Thursday, March 7, 2013

"Financial Times": Russia & Georgia: wine tasting

by Isabel Gorst

07.03.2013. Sanitary inspectors in Russia look set to lift a ban on Georgian wine and mineral water imports imposed in 2006 for reasons that probably had more to do with politics than hygiene.

The end of the embargo would mark a small step towards the restoration of ties between the two countries that fought a war in 2008 over Georgia’s breakaway regions of Abkhazia and South Ossetia.

Doctor Gennady Onishchenko the head of Rospotrebnadzor, Russia’s consumer protection watchdog, said 36 Georgian wine producers could submit samples of their products for inspection – a prelude to a case by case lifting of the embargo, RIA Novosti reported on Wednesday.

Onishchenko was speaking after Rospotrebnadzor inspectors visited more than 90 Georgian wineries last month in what sounds like a wonderful trip. Another survey expected to take place after March 25th could clear the way for Georgia to resume supplies to Russia of chacha, a hard liquor made of grapes that is similar to Italian grappa.

Russia slapped the embargo on Georgian wine in 2006 citing sanitary concerns. But many believed the restrictions had more to do with the downturn in relations between the two countries in the wake of Georgia’s 2003 Rose Revolution that swept the hot-headed, western-leaning Mikhail Saakashvili to power.
Hopes of an early end to the restrictions were dashed when Russia and Georgia broke off diplomatic relations after fighting a brief war in 2008 over Georgia’s break away regions of Abkhazia and South Ossetia. The Kremlin recognised the regions as independent states in a move that contravenes international law.

The ban, depriving Georgia of access to its biggest market for wine looked disastrous for the tiny South Caucasus nation at the time, but was in some ways beneficial. Georgian vintners that traditionally turned out large volumes of sweet sticky wines have been forced to tailor their products to suit more discerning palates as new outlets were found in Europe, the US and China.

Georgian wine exports earned $64.8m in 2012 – 2.7 per cent of the country’s of the country’s total foreign trade – and, although short of the $81.2m earned in 2005, it was a record since the ban was imposed.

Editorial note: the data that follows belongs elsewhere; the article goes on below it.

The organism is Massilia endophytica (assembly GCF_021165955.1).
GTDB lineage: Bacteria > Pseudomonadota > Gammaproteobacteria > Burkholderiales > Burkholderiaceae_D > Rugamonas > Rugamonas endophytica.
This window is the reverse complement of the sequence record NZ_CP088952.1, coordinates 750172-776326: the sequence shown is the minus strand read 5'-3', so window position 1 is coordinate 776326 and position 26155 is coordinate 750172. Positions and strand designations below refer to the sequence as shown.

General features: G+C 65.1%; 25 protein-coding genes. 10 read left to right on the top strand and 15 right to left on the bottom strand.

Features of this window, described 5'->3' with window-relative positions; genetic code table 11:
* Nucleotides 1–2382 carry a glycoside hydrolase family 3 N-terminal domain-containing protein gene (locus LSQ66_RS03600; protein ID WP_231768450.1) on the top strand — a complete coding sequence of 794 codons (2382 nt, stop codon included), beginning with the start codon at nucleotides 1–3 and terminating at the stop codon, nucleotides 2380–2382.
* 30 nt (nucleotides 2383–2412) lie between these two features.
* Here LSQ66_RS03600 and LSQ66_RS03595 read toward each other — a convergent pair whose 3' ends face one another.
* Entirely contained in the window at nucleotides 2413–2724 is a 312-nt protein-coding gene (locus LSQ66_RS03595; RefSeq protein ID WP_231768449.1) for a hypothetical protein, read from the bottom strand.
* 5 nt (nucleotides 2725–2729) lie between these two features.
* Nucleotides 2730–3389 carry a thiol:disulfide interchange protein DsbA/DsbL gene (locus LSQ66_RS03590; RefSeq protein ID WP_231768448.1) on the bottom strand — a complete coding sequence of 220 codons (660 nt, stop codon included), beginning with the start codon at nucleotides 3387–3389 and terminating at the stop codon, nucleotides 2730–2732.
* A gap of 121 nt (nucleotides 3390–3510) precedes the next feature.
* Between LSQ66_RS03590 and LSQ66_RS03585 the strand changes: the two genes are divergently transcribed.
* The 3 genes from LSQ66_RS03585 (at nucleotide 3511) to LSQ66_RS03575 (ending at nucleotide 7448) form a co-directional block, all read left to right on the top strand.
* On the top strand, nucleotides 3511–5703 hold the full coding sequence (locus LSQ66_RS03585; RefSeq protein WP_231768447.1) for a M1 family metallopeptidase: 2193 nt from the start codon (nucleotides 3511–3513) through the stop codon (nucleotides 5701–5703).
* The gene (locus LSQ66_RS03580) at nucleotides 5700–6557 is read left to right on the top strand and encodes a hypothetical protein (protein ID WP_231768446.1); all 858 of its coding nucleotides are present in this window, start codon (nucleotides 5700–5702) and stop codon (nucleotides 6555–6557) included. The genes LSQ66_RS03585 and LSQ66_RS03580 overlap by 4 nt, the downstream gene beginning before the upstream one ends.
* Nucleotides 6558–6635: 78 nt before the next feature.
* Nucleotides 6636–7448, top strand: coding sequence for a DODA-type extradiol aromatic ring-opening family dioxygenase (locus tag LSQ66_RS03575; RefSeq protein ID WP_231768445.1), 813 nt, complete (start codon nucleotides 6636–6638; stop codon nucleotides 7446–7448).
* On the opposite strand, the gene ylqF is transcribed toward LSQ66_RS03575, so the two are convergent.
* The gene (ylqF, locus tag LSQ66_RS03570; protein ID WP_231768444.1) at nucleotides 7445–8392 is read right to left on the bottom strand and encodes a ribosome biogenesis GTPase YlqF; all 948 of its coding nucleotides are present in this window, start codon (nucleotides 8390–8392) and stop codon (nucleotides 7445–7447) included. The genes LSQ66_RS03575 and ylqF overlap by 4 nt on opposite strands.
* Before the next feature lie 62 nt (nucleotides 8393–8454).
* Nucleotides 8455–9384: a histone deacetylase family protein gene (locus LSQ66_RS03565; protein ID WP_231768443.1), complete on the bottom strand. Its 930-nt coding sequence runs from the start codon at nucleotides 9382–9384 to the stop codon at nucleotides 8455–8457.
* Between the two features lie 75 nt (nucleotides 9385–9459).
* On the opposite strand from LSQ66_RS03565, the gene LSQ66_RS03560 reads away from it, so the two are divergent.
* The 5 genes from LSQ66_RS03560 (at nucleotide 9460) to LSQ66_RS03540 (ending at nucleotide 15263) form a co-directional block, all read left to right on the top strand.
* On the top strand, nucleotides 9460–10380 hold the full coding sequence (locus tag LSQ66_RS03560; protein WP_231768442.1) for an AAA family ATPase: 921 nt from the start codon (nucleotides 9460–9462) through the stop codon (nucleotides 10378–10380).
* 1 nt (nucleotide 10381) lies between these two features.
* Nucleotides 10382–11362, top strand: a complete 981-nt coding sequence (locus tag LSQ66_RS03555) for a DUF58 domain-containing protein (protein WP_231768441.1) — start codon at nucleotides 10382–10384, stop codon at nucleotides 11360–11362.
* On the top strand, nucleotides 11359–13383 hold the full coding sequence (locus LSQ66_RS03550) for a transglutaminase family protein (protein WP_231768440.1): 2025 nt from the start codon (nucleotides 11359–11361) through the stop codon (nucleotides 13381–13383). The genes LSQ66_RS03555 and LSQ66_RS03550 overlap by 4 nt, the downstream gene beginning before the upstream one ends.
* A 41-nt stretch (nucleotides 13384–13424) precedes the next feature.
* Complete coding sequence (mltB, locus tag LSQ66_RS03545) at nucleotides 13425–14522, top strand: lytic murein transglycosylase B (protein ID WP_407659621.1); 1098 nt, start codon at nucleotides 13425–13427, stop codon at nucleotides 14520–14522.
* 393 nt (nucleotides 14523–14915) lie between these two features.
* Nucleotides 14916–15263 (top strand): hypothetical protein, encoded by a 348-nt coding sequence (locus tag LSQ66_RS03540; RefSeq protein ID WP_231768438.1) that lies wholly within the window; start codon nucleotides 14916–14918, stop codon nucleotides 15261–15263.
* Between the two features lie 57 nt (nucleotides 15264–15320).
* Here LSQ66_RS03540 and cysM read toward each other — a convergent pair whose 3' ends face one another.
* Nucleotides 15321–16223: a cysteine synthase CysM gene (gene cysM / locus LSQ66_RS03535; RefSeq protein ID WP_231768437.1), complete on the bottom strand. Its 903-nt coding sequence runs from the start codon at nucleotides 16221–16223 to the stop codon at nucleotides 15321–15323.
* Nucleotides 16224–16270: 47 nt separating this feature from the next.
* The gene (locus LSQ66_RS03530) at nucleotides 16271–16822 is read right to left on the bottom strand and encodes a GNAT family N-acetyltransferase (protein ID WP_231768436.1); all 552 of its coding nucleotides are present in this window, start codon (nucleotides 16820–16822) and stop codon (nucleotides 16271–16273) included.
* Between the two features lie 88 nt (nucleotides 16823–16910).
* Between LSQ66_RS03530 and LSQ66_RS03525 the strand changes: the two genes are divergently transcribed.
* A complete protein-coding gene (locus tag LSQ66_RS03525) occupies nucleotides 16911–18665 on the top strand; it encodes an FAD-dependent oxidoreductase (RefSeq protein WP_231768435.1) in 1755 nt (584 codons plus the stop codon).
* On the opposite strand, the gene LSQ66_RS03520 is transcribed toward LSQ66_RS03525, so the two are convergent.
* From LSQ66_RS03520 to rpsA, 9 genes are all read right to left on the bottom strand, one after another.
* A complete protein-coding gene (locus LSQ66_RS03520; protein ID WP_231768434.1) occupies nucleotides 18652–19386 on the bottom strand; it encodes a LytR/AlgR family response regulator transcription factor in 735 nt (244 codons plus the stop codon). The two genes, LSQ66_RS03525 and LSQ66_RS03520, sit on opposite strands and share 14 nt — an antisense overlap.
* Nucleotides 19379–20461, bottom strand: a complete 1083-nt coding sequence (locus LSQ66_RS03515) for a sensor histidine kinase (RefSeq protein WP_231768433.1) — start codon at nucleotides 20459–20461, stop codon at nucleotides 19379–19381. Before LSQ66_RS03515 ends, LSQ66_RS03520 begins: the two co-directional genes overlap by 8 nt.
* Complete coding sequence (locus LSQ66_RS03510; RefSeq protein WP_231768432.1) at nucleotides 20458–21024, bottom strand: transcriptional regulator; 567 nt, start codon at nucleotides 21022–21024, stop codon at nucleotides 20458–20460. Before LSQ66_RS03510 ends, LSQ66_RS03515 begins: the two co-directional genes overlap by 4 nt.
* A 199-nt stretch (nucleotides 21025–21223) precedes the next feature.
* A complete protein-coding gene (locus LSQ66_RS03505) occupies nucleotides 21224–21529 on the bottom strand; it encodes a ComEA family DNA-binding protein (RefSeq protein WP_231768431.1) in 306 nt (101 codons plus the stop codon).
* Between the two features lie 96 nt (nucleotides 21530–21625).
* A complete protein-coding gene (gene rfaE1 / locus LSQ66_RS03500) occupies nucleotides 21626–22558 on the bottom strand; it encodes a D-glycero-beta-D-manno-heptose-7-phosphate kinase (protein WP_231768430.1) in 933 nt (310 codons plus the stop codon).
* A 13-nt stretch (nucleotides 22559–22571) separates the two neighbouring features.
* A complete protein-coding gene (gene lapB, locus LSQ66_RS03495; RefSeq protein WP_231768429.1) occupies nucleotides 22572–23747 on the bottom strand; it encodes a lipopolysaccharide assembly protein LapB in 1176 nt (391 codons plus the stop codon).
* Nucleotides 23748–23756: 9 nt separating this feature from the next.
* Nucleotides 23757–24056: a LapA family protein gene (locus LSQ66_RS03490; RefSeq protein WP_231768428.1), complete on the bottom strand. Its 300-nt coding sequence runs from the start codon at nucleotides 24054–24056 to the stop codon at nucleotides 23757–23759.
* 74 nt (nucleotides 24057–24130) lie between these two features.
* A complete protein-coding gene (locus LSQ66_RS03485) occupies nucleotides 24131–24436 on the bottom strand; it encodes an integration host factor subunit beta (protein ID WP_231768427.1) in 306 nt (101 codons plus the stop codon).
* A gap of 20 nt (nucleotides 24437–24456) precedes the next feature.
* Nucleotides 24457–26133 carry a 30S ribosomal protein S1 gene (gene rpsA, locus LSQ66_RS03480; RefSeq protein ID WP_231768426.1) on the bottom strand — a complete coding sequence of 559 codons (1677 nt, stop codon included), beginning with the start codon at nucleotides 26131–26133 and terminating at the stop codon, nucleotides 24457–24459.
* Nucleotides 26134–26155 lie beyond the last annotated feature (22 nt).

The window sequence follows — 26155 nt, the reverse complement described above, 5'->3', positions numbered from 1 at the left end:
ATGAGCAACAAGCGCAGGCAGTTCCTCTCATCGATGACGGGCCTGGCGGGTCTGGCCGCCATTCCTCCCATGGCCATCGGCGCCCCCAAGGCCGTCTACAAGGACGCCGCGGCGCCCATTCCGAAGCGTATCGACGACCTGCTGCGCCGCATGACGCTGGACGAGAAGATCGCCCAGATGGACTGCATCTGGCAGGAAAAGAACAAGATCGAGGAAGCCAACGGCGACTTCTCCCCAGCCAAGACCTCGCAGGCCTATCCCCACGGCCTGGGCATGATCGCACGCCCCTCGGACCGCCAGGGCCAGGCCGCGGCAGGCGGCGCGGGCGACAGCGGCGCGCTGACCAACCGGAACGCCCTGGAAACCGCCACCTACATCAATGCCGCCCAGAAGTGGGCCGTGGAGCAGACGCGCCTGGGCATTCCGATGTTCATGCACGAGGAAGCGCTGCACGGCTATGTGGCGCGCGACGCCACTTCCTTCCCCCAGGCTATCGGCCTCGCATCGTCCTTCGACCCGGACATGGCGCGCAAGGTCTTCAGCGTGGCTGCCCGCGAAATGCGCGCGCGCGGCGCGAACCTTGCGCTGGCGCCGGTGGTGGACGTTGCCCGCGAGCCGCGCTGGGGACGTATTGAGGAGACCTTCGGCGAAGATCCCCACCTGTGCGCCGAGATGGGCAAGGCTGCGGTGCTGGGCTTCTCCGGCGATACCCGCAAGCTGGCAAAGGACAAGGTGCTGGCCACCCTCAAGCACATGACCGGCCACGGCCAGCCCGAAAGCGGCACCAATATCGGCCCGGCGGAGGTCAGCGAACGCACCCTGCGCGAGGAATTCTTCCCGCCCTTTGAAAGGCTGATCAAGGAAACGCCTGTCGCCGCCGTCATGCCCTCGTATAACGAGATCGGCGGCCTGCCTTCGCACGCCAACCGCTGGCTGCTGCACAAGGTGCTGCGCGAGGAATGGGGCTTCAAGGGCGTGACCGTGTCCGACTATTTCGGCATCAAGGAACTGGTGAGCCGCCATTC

Just why Moscow has decided to rethink the Georgian wine ban may have something to do with Russia’s entry to the World Trade Organization last year. Trade embargoes need a lot of explaining to get round the WTO’s commitment to unfettered trade.

Also, Russian oligarch Mikhail Fridman’s Alfa Group earlier this year bought control of Borjomi, Georgia’s salty sparkling mineral water that was long a Soviet favourite, for a reported $300m.

Another reason could be the shifting political scene in Tbilisi where Bidzina Ivanishvili’s Georgian Dream party won a surprise victory in a parliamentary election last October against Saakashvili’s United National Movement.

Ivanishvili, a businessmen who made his fortune in Russia, has pledged to put relations between Tbilisi and Moscow on a better footing while insisting that Georgia will never give up the campaign to regain control over Abkhazia and South Ossetia.

Putin, who has refused to consider restoring Russian diplomatic ties with Georgia as long as Saakashvili is in power, may believe that Ivanishvili will be easier to deal with.

But even if there is a bottle of Georgian wine on the table it will be some time before the two men can sit down together in Moscow and talk, Ivanishvili warned this week. Speaking in Tbilisi this week, Georgia’s prime minister ruled out an early meeting with the Russian leadership. and warned it would be “very difficult” to build a new relationship with Russia.

“It will take a lot of time to prepare step by step for a high-level meeting that will require the full understanding of both Georgian and Russian society,” he told the Georgian television station Imedi.

Russian sanitary inspectors have a reputation for fastidiousness bordering on paranoia. Only today Nikolai Vlasov , the deputy head of the Russian agricultural products agency, warned in an interview with Rossiskaya Gazeta, the state-owned newspaper, of the risks of importing Indian beef or American milk that can make “women grow beards.”

Against this backdrop it would not be difficult for Doctor Onishchenko to find a reason to uphold the ban on Georgian wine. In the meantime, Abkhazian wine is slowly making its way onto Russian supermarket shelves. At around Rbs 400 a bottle it’s not a bad buy if the thought of the politics doesn’t leave a bad taste in your mouth.

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